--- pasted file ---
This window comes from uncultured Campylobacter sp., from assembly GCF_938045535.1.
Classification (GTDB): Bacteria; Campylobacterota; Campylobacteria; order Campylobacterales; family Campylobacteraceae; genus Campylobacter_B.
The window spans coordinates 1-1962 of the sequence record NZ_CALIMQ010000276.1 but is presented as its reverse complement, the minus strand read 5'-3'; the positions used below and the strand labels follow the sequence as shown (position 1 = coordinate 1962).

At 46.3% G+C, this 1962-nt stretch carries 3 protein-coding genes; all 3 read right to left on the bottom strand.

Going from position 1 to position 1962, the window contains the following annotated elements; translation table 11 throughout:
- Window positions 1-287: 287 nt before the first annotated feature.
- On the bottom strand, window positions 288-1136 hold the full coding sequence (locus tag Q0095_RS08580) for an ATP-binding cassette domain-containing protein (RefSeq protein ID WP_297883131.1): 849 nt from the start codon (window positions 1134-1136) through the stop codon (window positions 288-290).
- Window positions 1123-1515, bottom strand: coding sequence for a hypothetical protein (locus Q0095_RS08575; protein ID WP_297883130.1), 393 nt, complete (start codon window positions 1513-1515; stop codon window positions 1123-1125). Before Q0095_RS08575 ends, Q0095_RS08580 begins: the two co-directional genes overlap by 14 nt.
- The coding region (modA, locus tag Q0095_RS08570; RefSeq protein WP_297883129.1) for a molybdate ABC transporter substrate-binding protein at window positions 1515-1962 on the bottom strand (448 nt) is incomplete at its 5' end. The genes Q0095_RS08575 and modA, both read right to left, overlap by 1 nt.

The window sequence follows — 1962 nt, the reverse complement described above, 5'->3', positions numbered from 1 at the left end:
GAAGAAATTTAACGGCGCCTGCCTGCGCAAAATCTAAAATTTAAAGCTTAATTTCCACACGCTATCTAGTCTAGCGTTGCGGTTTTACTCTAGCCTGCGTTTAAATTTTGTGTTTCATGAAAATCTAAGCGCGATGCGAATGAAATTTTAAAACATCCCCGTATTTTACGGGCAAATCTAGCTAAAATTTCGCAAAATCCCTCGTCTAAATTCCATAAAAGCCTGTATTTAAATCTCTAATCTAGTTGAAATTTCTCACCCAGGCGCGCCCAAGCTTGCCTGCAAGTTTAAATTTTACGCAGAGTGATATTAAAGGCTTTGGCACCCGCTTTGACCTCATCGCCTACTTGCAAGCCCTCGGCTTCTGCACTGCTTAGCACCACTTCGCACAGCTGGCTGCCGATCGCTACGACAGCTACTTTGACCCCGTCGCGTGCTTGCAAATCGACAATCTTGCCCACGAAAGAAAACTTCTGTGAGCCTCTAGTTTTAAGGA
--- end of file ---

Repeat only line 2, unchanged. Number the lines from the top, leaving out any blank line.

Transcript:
Classification (GTDB): Bacteria; Campylobacterota; Campylobacteria; order Campylobacterales; family Campylobacteraceae; genus Campylobacter_B.